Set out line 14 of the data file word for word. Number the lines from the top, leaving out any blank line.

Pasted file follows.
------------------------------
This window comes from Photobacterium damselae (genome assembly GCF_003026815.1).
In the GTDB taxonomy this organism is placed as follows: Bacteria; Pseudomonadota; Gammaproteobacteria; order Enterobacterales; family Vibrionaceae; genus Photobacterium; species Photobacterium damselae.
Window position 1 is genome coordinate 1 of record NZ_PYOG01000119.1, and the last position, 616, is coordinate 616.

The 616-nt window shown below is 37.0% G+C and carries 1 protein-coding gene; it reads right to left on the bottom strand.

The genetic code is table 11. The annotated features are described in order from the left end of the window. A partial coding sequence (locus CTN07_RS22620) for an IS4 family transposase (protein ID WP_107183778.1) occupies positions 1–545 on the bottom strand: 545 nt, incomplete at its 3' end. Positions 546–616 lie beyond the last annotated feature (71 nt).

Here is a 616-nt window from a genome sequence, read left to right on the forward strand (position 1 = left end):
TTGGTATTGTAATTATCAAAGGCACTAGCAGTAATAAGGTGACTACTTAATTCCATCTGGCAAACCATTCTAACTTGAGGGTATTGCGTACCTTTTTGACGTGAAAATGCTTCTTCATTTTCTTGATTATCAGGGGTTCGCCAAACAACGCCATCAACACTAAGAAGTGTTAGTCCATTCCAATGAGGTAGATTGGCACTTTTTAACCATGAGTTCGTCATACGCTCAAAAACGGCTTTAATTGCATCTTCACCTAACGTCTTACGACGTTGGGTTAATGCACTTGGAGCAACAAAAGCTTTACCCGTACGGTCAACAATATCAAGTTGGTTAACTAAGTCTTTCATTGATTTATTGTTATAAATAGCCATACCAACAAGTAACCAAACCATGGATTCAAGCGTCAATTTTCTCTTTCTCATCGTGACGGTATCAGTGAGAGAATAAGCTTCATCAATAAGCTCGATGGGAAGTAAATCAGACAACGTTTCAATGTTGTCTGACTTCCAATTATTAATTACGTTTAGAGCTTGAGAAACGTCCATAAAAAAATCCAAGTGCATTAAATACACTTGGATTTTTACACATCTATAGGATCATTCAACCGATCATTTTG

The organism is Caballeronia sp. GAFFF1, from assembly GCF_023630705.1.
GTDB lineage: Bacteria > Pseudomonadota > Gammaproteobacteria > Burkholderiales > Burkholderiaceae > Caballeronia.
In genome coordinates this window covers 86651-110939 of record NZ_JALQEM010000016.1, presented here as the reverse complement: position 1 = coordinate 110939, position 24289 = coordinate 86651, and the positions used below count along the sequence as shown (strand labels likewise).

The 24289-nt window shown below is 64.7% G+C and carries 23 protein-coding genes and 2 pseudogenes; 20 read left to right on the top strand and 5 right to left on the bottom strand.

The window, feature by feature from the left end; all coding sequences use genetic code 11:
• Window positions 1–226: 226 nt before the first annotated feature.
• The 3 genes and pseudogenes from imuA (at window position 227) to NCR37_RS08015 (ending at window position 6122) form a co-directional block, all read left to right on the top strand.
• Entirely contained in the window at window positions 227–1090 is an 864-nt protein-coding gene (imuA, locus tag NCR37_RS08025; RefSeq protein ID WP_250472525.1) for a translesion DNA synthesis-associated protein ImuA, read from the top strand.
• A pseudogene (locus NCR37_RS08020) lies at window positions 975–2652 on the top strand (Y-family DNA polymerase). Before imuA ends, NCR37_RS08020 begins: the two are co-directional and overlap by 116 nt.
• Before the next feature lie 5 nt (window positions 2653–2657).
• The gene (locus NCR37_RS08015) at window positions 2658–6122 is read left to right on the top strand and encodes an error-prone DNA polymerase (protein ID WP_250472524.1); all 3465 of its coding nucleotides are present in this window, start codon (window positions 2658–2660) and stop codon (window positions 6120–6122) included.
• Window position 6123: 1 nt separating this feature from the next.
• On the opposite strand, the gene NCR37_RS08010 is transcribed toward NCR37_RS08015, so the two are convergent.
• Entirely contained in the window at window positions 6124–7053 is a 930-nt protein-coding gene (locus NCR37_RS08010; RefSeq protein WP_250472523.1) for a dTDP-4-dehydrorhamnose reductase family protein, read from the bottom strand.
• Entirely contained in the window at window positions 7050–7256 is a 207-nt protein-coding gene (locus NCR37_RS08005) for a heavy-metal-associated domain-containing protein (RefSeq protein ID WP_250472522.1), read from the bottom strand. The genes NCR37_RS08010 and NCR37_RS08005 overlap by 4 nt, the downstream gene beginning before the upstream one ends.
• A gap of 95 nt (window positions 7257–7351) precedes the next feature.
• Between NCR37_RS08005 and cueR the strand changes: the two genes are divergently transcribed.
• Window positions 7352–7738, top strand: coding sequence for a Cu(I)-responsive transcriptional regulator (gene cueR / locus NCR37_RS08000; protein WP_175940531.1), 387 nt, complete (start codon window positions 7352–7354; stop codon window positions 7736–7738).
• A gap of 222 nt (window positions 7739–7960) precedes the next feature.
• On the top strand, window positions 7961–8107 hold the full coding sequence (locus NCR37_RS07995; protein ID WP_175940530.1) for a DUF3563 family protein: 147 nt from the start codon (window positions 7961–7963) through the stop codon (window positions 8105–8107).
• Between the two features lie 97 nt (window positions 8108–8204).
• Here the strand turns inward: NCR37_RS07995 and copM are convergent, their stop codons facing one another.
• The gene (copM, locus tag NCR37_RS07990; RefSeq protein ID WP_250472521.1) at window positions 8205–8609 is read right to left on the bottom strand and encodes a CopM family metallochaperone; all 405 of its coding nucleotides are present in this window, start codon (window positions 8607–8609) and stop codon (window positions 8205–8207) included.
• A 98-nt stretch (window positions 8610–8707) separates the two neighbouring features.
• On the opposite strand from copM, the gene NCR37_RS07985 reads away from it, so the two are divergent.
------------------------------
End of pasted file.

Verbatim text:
• The 3 genes and pseudogenes from imuA (at window position 227) to NCR37_RS08015 (ending at window position 6122) form a co-directional block, all read left to right on the top strand.